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|Year : 2005 | Volume
| Issue : 1 | Page : 61--62
Rare case of Metagonimus yokogawai
Beena Uppal, V Wadhwa
Department of Microbiology, Maulana Azad Medical College, LN Hospital, New Delhi, India
Department of Microbiology, Maulana Azad Medical College, LN Hospital, New Delhi
Intestinal Heterophyid infections are almost unknown in India with only one documented case report. We report a case of six year old child with diarrhoea without any other associated gastrointestinal symptoms. Examination of the faeces revealed eggs of Metagonimus yokogawai. However, the patient left against medical advice and was lost to follow up. The case is being reported because of its rarity.
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Uppal B, Wadhwa V. Rare case of Metagonimus yokogawai.Indian J Med Microbiol 2005;23:61-62
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Uppal B, Wadhwa V. Rare case of Metagonimus yokogawai. Indian J Med Microbiol [serial online] 2005 [cited 2020 Aug 4 ];23:61-62
Available from: http://www.ijmm.org/text.asp?2005/23/1/61/13878
Among Trematodes, intestinal pathology is caused by parasites belonging to five families namely, family Heterophyidae (10 species), Echinostomatidae (3 species), Diplostomidae (1 species), Plagiorchidae (1 species) and Gymnophalliadae (1 species). The Heterophyid infection is acquired by eating fresh water fish, which serves as the second intermediate host. The egg hatches to give rise to an adult worm which attaches to the mucosal wall of the small intestine and lays embryonated eggs that are passed out with the faeces.
The Heterophyid worms cause mild symptoms which include abdominal pain, diarrhoea, easy fatigability, weakness and anorexia. For this reason these infections are overlooked by the patients and physicians. Attention should be paid to the infection caused by these minute sized intestinal flukes as their eggs are small and can penetrate through the walls of the intestinal capillaries and lymphatics. The eggs can be carried to the myocardium, brain and spinal cord causing emboli and granulomatous reactions.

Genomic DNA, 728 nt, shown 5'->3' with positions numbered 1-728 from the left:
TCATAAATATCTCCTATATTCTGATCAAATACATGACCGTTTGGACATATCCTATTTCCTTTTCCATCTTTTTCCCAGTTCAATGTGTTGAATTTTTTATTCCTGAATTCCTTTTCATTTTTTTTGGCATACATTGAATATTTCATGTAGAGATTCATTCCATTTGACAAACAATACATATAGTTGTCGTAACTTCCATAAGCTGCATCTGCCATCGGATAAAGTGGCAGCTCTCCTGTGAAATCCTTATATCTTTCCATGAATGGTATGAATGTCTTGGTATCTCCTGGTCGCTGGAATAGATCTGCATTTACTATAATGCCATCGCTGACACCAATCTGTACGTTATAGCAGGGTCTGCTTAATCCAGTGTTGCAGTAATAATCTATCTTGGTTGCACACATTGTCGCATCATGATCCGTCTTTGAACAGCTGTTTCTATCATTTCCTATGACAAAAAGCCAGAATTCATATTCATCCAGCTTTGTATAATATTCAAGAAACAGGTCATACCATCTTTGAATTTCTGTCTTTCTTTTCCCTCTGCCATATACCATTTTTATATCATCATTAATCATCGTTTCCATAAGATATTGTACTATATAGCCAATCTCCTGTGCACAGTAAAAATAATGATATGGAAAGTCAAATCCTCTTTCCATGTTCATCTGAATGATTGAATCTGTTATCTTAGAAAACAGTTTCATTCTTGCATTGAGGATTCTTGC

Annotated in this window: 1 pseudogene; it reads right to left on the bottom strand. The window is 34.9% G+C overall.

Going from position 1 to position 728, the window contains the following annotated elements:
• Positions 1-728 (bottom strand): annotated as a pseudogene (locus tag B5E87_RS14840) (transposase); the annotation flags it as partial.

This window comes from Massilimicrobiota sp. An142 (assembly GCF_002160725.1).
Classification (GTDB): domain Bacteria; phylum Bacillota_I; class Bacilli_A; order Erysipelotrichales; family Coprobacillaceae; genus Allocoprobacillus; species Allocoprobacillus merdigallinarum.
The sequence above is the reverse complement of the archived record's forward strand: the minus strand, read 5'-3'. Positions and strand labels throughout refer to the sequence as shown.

Laboratory diagnosis of a Heterophyid infection mainly rests on the recovery of eggs and the adult worms in the faeces. However, the definitive diagnosis should be based on the patient history of presence or absence of hepato-biliary symptoms and clinical findings of the same because unlike the Heterophyid adult worm the Ophisthorchid adult worm localizes in the biliary tract and causes symptoms including jaundice, upper abdominal pain, indigestion, diarrhoea and hepatomegaly but both the eggs are found in the faeces.
A 6-year-old female patient was admitted to the pediatric ward of LN hospital, New Delhi, India, with history of passing loose watery stools since four days. There were no other associated symptoms of vomiting, fever, pain abdomen and jaundice. However, it was difficult to ascertain the exact onset of the disease process as the patient was deaf and dumb since birth.
Physical examination of the patient revealed no clinical evidence of abnormality in the hepato-biliary system as per medical records. The patient was administered oral ciprofloxacin 250 mg twice daily but did not show any clinical improvement even after two days of treatment. Faeces was mucoid on gross examination but did not show the presence of pus, blood or any worm segments. In saline mount, 7 to 8 small, thick shelled, pale yellow-brown eggs were seen per cover slip preparation (approximately 4 eggs/mg of faeces). The eggs had a prominent operculum and inconspicuous opercular shoulders. The eggs were embryonated. Morphometry of the eggs showed their size to be 30 m x 15 m [Figure:1]. The eggs were identified as Metagonimus yokogawai. Blood sample could not be examined for the presence of the eggs as the patient left against medical advice after being treated by intravenous fluids for dehydration.
Metagonimus is a common causative agent of diarrhoea in Japan, Korea, Taiwan, China, Russia, Spain, Indonesia, Israel and the Balkans. It is considered to be the most common intestinal fluke infection in the Far East; the prevalence tends to be high in Japan, Korea and Taiwan, with rates of 2 to 50% being reported from Japan. However, the occurrence of this infection is almost unknown in India. There has been only one case report from Assam in 1995.
Diagnosis of such rare cases of intestinal Heterophyid infection is important due to ability of their eggs to invade the blood stream thus causing serious complications. The infection responds best to praziquantel and not to the commonly used anti-helminthic agents.
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